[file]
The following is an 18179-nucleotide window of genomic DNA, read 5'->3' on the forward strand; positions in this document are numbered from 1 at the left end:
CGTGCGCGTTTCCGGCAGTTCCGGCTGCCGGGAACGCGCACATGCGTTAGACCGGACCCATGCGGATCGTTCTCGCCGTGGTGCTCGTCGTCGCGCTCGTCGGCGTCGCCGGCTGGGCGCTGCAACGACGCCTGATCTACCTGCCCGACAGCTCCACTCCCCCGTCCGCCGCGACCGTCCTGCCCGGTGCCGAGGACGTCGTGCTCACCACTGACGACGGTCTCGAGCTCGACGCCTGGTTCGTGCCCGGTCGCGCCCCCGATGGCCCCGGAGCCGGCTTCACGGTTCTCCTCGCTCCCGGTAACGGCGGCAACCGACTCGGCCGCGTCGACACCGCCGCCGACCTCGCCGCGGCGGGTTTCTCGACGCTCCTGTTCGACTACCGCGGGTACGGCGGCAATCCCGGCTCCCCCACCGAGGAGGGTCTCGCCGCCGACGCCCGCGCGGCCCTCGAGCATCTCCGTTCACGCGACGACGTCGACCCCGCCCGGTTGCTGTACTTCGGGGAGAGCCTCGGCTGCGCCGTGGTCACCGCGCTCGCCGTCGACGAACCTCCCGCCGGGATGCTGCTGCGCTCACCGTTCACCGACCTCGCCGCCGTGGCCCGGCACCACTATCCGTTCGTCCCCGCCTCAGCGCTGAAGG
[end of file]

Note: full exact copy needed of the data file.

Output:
The following is an 18179-nucleotide window of genomic DNA, read 5'->3' on the forward strand; positions in this document are numbered from 1 at the left end:
CGTGCGCGTTTCCGGCAGTTCCGGCTGCCGGGAACGCGCACATGCGTTAGACCGGACCCATGCGGATCGTTCTCGCCGTGGTGCTCGTCGTCGCGCTCGTCGGCGTCGCCGGCTGGGCGCTGCAACGACGCCTGATCTACCTGCCCGACAGCTCCACTCCCCCGTCCGCCGCGACCGTCCTGCCCGGTGCCGAGGACGTCGTGCTCACCACTGACGACGGTCTCGAGCTCGACGCCTGGTTCGTGCCCGGTCGCGCCCCCGATGGCCCCGGAGCCGGCTTCACGGTTCTCCTCGCTCCCGGTAACGGCGGCAACCGACTCGGCCGCGTCGACACCGCCGCCGACCTCGCCGCGGCGGGTTTCTCGACGCTCCTGTTCGACTACCGCGGGTACGGCGGCAATCCCGGCTCCCCCACCGAGGAGGGTCTCGCCGCCGACGCCCGCGCGGCCCTCGAGCATCTCCGTTCACGCGACGACGTCGACCCCGCCCGGTTGCTGTACTTCGGGGAGAGCCTCGGCTGCGCCGTGGTCACCGCGCTCGCCGTCGACGAACCTCCCGCCGGGATGCTGCTGCGCTCACCGTTCACCGACCTCGCCGCCGTGGCCCGGCACCACTATCCGTTCGTCCCCGCCTCAGCGCTGAAGG